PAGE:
Korea's Population Forecast to Be World's Oldest in 2045

      October 01, 2021 12:07

      Korea is on track to become the country with the oldest population in the world in a little over two decades. Forecasters warn that if Korea's chronically low birthrate persists, it will surpass Japan in 2045 in terms of the proportion of the population aged 65 or more. More than half of Korea's population is expected to be over 60 by 2056.

      The grim forecast is based on figures from Statistics Korea and other data and was revealed at a seminar in Seoul on Thursday.

      The proportion of Korea's population aged 65 or over stood at 15.7 percent in 2020, compared to 28.9 percent for Japan. But the figure for Korea is forecast to rise sharply to 37 percent in 2045, surpassing Japan (36.7 percent).

      Accordingly, Korea's population is expected to age twice as fast as Japan's. It will take an estimated 39 years for Japan's proportion of older people to rise from 15.7 percent in 1997 to 33.9 percent in 2036, compared to just 20 years for Korea's.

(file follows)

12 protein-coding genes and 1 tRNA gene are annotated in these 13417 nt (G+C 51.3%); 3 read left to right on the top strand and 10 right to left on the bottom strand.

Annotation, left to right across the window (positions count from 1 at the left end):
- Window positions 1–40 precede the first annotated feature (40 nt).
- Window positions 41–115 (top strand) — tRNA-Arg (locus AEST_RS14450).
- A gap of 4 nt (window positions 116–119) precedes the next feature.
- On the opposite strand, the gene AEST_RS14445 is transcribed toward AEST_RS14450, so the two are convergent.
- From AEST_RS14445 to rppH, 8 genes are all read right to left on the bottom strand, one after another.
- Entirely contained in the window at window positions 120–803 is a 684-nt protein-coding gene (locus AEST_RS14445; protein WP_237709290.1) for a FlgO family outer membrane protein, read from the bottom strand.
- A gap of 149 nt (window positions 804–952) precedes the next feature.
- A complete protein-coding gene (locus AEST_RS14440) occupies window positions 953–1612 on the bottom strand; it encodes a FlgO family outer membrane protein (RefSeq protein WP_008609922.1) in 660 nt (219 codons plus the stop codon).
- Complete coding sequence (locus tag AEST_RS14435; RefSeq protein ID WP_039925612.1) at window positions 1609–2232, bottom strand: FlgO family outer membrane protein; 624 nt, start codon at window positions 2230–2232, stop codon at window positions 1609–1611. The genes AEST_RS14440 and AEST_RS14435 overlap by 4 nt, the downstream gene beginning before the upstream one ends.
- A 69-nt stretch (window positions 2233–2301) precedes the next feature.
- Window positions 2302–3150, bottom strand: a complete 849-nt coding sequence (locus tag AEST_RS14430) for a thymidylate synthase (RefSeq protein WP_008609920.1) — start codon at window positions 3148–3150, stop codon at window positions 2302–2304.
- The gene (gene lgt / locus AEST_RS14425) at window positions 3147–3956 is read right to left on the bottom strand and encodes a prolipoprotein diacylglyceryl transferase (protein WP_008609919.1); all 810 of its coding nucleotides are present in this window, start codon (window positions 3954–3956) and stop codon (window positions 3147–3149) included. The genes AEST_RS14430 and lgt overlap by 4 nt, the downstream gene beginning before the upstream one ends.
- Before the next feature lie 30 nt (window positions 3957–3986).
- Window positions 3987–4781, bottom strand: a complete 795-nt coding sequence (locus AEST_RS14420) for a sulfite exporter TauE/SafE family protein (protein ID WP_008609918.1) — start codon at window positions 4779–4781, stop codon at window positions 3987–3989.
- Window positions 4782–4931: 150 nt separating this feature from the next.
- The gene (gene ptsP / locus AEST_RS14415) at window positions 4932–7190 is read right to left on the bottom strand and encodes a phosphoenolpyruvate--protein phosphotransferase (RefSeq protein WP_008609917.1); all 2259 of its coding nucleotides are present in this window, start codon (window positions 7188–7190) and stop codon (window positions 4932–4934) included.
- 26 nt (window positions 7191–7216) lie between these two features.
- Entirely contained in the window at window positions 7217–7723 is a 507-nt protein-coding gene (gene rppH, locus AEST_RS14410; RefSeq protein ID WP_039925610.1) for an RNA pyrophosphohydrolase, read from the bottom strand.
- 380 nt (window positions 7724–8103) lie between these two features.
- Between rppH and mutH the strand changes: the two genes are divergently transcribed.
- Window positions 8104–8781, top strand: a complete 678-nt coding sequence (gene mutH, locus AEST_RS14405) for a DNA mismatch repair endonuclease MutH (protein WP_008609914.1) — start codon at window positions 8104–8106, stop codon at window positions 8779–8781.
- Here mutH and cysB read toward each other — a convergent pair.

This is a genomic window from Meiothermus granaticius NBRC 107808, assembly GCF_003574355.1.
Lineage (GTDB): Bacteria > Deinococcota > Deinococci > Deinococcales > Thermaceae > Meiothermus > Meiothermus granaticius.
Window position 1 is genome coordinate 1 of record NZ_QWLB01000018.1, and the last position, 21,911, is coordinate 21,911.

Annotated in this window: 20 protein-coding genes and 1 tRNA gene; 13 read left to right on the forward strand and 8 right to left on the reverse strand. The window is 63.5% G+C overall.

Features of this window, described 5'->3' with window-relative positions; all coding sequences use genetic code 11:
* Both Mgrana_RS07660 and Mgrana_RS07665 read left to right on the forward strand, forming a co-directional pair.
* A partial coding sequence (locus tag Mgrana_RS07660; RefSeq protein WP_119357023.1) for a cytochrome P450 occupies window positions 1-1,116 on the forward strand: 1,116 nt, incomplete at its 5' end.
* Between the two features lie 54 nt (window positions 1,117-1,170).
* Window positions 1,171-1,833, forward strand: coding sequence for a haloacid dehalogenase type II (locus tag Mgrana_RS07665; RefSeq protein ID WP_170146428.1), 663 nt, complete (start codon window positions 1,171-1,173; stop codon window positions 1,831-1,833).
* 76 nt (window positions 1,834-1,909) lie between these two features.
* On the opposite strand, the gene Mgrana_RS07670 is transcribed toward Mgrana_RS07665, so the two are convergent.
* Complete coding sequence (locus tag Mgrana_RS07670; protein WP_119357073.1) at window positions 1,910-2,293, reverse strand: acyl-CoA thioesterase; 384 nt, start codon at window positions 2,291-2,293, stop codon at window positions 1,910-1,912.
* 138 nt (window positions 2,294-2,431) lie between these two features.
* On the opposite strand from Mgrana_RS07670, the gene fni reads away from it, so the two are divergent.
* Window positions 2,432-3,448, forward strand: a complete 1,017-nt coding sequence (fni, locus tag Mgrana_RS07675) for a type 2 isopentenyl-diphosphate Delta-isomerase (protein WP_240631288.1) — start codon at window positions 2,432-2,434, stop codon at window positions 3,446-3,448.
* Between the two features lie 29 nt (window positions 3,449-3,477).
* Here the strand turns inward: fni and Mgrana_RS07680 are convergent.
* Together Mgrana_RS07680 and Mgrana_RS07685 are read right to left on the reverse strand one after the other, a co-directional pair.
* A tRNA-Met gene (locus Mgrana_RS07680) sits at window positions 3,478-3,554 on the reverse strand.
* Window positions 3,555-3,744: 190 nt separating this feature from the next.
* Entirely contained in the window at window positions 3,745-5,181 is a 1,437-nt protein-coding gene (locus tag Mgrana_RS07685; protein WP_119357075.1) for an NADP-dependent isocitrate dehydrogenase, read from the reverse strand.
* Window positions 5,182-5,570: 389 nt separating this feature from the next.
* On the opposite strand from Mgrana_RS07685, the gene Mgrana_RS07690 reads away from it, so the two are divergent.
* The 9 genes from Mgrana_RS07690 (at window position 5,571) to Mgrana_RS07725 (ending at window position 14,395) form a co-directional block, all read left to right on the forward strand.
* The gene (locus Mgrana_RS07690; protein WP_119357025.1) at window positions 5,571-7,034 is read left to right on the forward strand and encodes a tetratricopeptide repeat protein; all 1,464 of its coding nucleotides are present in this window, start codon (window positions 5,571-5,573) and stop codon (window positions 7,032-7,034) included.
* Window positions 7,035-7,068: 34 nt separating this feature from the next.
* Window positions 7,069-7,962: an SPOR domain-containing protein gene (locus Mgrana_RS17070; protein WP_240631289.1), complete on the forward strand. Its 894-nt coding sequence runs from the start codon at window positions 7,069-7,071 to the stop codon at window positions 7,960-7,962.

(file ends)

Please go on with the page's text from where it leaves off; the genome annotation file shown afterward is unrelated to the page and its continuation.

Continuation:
The median age in Korea and Japan is expected to be the same at the age of 54 in 2039. By 2056, however, Korea's median age is expected to rise to 60.1, compared to 55.3 in Japan. Korea's median age rose from 21.8 years in 1980 to 43.7 in 2020.

      The phenomenon can be mainly attributed to Korea's chronically low birthrate. The country's total fertility rate, which gauges the average number of babies a woman gives birth to, stood at 0.84 last year, which is the lowest among OECD member countries.

      But most demographers say there are limits on what the government can do to solve the low birthrate, as drastic measures would interfere with the private lives of individual citizens, especially when it comes to having babies.

      Additionally, Korea's low birthrate cannot be solved as long as young people continue to feel anxious about soaring housing prices and job stability.

      A recent survey showed that 35.4 percent of young Koreans felt the next generation will be less fortunate than them. Also, 24.3 percent of young Koreans said they do not want to have babies due to the financial burden of raising them.

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